Does one relinquish their rights in Michigan in order to foster a child?
Nick Lyon is having a bad week, but probably deserves it. He is now on trial for Flint’s water based woes (why Michigan ever became involved in this however is beyond me), and the department he runs is being sued for constitutional violations.
William and Jill Johnson live in Ontonagon Michigan. They wanted to take care of their grandson. They also wanted to step up and offer their home to foster other children in need. This last part put them at odds with MDHHS and along with others sharing their interest sued MDHHS director Lyon and the state of Michigan.
11. The Johnsons were asked by the State of Michigan to be foster parents to their grandchild. When Johnson and Jill and Mason went to pick up Johnson’s grandson at the MDHHS, Johnson was searched. Even though Johnson was not carrying a firearm, the MDHHS officials still demandedto see Johnson’s Concealed Pistol License. The caseworkers stated that Mr. Johnson, a 100% disabled veteran, was going to have to give them the serial numbers for all of his guns, including shotguns and rifles. When Johnson questioned the caseworkers about this, they told him: “if you want to care for your grandson you will have to give up some of your constitutional rights.” They then told the Johnsons that “there would not be a power struggle, that they would just take his grandson and place him in a foster home.” The MDHHS later said they had “big concerns” over Johnson exercising his Second Amendment rights and carrying a firearm. There is nothing in Johnson’s history that would warrant such concerns.
Thanks slick Rick for this pick.
Beyond the typical “I know better than you” nonsense that case workers will often exhibit, the case worker and the agency openly violated the constitutional rights of the Johnsons. The case worker freely admitted as much.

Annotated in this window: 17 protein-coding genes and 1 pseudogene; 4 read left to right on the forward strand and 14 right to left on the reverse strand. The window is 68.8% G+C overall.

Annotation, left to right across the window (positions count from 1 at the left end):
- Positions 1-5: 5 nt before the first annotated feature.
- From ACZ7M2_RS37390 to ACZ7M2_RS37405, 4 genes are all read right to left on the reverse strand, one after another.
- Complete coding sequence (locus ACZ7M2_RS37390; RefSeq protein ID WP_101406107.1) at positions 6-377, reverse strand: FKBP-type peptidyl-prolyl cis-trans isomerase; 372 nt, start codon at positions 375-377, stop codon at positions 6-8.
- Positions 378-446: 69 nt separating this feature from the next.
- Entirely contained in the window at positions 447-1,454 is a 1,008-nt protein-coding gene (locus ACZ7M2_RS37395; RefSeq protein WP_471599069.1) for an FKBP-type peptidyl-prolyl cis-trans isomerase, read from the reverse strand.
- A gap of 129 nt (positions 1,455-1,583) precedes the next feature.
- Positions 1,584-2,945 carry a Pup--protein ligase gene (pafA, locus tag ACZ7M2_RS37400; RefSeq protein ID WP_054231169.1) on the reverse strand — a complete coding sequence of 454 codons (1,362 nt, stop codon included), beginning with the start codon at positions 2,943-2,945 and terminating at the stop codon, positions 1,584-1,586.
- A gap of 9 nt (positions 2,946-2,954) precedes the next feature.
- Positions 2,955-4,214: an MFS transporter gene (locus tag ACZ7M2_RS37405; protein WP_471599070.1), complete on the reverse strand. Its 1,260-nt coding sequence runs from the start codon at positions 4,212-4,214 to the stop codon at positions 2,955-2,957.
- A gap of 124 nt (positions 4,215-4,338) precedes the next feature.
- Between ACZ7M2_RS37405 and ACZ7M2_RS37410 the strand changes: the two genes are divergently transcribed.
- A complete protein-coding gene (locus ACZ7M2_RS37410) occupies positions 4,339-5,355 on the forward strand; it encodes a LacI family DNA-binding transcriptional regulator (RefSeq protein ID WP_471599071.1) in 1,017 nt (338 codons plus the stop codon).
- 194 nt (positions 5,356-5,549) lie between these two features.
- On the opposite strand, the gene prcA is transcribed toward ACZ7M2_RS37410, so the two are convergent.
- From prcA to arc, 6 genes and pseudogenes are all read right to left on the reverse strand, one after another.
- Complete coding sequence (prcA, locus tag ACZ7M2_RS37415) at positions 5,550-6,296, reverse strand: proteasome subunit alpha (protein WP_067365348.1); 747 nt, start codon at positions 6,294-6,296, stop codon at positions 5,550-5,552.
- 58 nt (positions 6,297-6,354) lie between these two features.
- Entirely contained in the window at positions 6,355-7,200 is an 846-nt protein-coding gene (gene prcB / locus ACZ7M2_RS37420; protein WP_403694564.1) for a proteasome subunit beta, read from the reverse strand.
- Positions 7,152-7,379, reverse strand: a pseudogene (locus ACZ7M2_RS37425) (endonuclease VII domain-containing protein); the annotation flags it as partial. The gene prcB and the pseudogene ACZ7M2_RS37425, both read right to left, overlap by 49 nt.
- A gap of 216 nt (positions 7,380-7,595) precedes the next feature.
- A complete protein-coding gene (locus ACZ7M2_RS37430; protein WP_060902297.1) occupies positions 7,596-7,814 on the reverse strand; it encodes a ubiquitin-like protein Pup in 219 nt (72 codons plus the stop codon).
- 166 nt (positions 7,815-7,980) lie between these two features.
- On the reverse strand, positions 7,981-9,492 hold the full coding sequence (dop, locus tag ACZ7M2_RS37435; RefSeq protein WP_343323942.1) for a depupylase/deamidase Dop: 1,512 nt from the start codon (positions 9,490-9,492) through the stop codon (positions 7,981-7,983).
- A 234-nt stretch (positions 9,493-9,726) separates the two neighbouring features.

Apparently so did the judge. Though he failed to include the other defendants in the above action, (unfortunate) he did did agree that they were being denied their ability to self defend:
U.S. District Judge Paul Maloney agreed the parents have a plausible claim and denied the state’s motion to dismiss the case. In his opinion, he wrote: “Storing firearms in an inoperable condition makes them useless for the defense of hearth and home, which implicates the Second Amendment….The need for self-defense rarely comes with advance notice; it occurs spontaneously, often at times specifically chosen for the expected vulnerability of the intended victim.”
Perhaps it was with the help of Bill Schuette’s office?
The attorney General’s office filed an amicus brief in support of the Johnsons. It lays out 2 things. The common sense, and the constitutional aspects.
In this State we trust certain citizens—individuals whom the Michigan Department of Health and Human Services has vetted and believes have the requisite moral fitness and good judgment—to provide a temporary haven for some of the State’s most vulnerable children. Given that we trust those individuals with the great responsibility of caring for these children, it makes sense that we would also trust them to do what we trust every other law-abiding citizen to do: exercise responsible gun ownership. Yet for the past sixteen years, the Department has required licensed foster parents to keep the firearms in their home locked away inoperably. However well intentioned, that Rule is unconstitutional.
The Rule’s requirement that firearms be kept inaccessible and inoperable prevents foster parents from exercising their right to keep and bear arms for self- defense in the home. By burdening the people, place, and activity that matter most under the Second Amendment, the Rule strikes at the heart of its protection. And that means that under District of Columbia v. Heller, 554 U.S. 570 (2008), the Rule violates the United States Constitution.
We agree with the Attorney General, and applaud his effort to reign in the (anti gun) politicization of Michigan’s health agency.
Having gone through the foster parenting program classes, and graduating, only to be told that our firearms present a problem, my wife and I can relate with the Johnsons. Providing a place of refuge for those in need ought not become a trigger for the loss of rights guaranteed under the law of the land.
Or is it simply the best of intentions gone wrong?
“Of all tyrannies, a tyranny sincerely exercised for the good of its victims may be the most oppressive. It would be better to live under robber barons than under omnipotent moral busybodies. The robber baron’s cruelty may sometimes sleep, his cupidity may at some point be satiated; but those who torment us for our own good will torment us without end for they do so with the approval of their own conscience.” – CS Lewis